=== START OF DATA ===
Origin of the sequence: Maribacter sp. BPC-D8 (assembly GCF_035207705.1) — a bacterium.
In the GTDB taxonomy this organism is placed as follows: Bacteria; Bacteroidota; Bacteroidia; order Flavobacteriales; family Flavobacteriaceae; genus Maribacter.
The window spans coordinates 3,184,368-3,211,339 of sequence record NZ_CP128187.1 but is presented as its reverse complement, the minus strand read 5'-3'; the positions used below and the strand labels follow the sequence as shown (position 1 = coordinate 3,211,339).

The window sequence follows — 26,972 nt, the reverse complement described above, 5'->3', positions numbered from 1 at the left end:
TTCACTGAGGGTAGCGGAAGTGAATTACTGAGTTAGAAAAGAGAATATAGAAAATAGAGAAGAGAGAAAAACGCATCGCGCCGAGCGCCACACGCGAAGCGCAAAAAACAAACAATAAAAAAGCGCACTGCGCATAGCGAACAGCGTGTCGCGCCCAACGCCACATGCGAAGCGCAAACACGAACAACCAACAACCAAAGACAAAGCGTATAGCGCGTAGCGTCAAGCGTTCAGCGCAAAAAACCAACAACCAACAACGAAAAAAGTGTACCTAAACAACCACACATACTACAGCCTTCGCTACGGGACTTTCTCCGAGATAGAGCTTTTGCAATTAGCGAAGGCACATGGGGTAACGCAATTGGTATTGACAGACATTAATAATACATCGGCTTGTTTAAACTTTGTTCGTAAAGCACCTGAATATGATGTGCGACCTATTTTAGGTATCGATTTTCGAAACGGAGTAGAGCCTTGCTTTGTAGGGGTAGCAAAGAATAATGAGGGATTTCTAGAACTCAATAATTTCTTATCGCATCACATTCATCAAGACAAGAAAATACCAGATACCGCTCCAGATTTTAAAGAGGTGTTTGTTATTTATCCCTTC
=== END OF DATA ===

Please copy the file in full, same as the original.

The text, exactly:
Origin of the sequence: Maribacter sp. BPC-D8 (assembly GCF_035207705.1) — a bacterium.
In the GTDB taxonomy this organism is placed as follows: Bacteria; Bacteroidota; Bacteroidia; order Flavobacteriales; family Flavobacteriaceae; genus Maribacter.
The window spans coordinates 3,184,368-3,211,339 of sequence record NZ_CP128187.1 but is presented as its reverse complement, the minus strand read 5'-3'; the positions used below and the strand labels follow the sequence as shown (position 1 = coordinate 3,211,339).

The window sequence follows — 26,972 nt, the reverse complement described above, 5'->3', positions numbered from 1 at the left end:
TTCACTGAGGGTAGCGGAAGTGAATTACTGAGTTAGAAAAGAGAATATAGAAAATAGAGAAGAGAGAAAAACGCATCGCGCCGAGCGCCACACGCGAAGCGCAAAAAACAAACAATAAAAAAGCGCACTGCGCATAGCGAACAGCGTGTCGCGCCCAACGCCACATGCGAAGCGCAAACACGAACAACCAACAACCAAAGACAAAGCGTATAGCGCGTAGCGTCAAGCGTTCAGCGCAAAAAACCAACAACCAACAACGAAAAAAGTGTACCTAAACAACCACACATACTACAGCCTTCGCTACGGGACTTTCTCCGAGATAGAGCTTTTGCAATTAGCGAAGGCACATGGGGTAACGCAATTGGTATTGACAGACATTAATAATACATCGGCTTGTTTAAACTTTGTTCGTAAAGCACCTGAATATGATGTGCGACCTATTTTAGGTATCGATTTTCGAAACGGAGTAGAGCCTTGCTTTGTAGGGGTAGCAAAGAATAATGAGGGATTTCTAGAACTCAATAATTTCTTATCGCATCACATTCATCAAGACAAGAAAATACCAGATACCGCTCCAGATTTTAAAGAGGTGTTTGTTATTTATCCCTTC